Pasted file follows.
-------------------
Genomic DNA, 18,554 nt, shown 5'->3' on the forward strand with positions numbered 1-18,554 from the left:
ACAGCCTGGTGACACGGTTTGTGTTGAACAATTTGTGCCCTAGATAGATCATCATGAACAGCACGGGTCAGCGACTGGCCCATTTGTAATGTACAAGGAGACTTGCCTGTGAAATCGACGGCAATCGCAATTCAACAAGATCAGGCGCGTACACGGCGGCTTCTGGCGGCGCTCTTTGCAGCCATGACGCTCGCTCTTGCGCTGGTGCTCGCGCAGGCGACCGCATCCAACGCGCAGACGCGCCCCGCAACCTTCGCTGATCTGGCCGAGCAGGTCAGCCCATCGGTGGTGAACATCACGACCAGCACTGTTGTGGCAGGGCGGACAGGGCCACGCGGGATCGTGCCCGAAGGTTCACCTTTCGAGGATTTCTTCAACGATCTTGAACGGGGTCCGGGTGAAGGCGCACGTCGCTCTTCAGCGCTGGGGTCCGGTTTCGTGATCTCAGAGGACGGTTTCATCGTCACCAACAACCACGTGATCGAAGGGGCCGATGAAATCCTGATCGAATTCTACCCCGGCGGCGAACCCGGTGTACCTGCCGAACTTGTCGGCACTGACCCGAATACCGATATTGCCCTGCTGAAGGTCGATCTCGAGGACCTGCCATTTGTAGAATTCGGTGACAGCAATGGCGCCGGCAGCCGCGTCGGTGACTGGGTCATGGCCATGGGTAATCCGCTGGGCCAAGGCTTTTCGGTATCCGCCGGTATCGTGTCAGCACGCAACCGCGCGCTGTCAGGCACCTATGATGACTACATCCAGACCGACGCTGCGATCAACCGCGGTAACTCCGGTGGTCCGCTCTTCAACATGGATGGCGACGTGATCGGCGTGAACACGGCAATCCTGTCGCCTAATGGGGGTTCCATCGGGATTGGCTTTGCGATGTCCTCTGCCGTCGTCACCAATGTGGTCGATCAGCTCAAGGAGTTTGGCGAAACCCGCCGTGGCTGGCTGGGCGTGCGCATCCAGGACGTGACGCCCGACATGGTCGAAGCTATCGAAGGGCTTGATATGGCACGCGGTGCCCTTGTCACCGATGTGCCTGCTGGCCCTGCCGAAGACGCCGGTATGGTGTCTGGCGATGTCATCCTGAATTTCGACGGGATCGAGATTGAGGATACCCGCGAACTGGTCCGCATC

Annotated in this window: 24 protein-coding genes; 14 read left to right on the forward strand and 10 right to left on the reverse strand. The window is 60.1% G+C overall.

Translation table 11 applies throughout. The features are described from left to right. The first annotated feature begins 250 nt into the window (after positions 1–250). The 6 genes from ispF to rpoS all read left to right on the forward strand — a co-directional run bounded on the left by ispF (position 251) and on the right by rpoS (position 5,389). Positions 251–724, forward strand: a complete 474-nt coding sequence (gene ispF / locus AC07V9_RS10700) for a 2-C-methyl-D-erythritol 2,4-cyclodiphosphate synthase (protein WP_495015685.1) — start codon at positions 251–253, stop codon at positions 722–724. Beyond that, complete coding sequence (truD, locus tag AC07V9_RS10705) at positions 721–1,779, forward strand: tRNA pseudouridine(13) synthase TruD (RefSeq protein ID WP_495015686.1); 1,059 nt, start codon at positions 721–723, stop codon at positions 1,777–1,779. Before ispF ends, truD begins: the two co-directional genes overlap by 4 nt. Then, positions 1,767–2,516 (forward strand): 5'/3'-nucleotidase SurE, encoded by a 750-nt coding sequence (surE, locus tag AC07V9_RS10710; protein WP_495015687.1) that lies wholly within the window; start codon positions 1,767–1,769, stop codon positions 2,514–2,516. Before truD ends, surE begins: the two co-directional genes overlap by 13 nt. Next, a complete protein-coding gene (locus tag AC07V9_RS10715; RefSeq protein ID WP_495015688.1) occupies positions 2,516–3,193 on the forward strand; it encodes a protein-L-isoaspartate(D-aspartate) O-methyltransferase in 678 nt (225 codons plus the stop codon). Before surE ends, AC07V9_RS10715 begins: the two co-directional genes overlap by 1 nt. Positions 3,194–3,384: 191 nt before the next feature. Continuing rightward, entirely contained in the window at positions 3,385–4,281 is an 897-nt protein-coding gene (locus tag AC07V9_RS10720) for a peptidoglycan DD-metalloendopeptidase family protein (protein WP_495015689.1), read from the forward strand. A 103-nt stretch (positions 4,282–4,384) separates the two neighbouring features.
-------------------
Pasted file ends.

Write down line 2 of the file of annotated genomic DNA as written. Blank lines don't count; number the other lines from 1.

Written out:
ACAGCCTGGTGACACGGTTTGTGTTGAACAATTTGTGCCCTAGATAGATCATCATGAACAGCACGGGTCAGCGACTGGCCCATTTGTAATGTACAAGGAGACTTGCCTGTGAAATCGACGGCAATCGCAATTCAACAAGATCAGGCGCGTACACGGCGGCTTCTGGCGGCGCTCTTTGCAGCCATGACGCTCGCTCTTGCGCTGGTGCTCGCGCAGGCGACCGCATCCAACGCGCAGACGCGCCCCGCAACCTTCGCTGATCTGGCCGAGCAGGTCAGCCCATCGGTGGTGAACATCACGACCAGCACTGTTGTGGCAGGGCGGACAGGGCCACGCGGGATCGTGCCCGAAGGTTCACCTTTCGAGGATTTCTTCAACGATCTTGAACGGGGTCCGGGTGAAGGCGCACGTCGCTCTTCAGCGCTGGGGTCCGGTTTCGTGATCTCAGAGGACGGTTTCATCGTCACCAACAACCACGTGATCGAAGGGGCCGATGAAATCCTGATCGAATTCTACCCCGGCGGCGAACCCGGTGTACCTGCCGAACTTGTCGGCACTGACCCGAATACCGATATTGCCCTGCTGAAGGTCGATCTCGAGGACCTGCCATTTGTAGAATTCGGTGACAGCAATGGCGCCGGCAGCCGCGTCGGTGACTGGGTCATGGCCATGGGTAATCCGCTGGGCCAAGGCTTTTCGGTATCCGCCGGTATCGTGTCAGCACGCAACCGCGCGCTGTCAGGCACCTATGATGACTACATCCAGACCGACGCTGCGATCAACCGCGGTAACTCCGGTGGTCCGCTCTTCAACATGGATGGCGACGTGATCGGCGTGAACACGGCAATCCTGTCGCCTAATGGGGGTTCCATCGGGATTGGCTTTGCGATGTCCTCTGCCGTCGTCACCAATGTGGTCGATCAGCTCAAGGAGTTTGGCGAAACCCGCCGTGGCTGGCTGGGCGTGCGCATCCAGGACGTGACGCCCGACATGGTCGAAGCTATCGAAGGGCTTGATATGGCACGCGGTGCCCTTGTCACCGATGTGCCTGCTGGCCCTGCCGAAGACGCCGGTATGGTGTCTGGCGATGTCATCCTGAATTTCGACGGGATCGAGATTGAGGATACCCGCGAACTGGTCCGCATC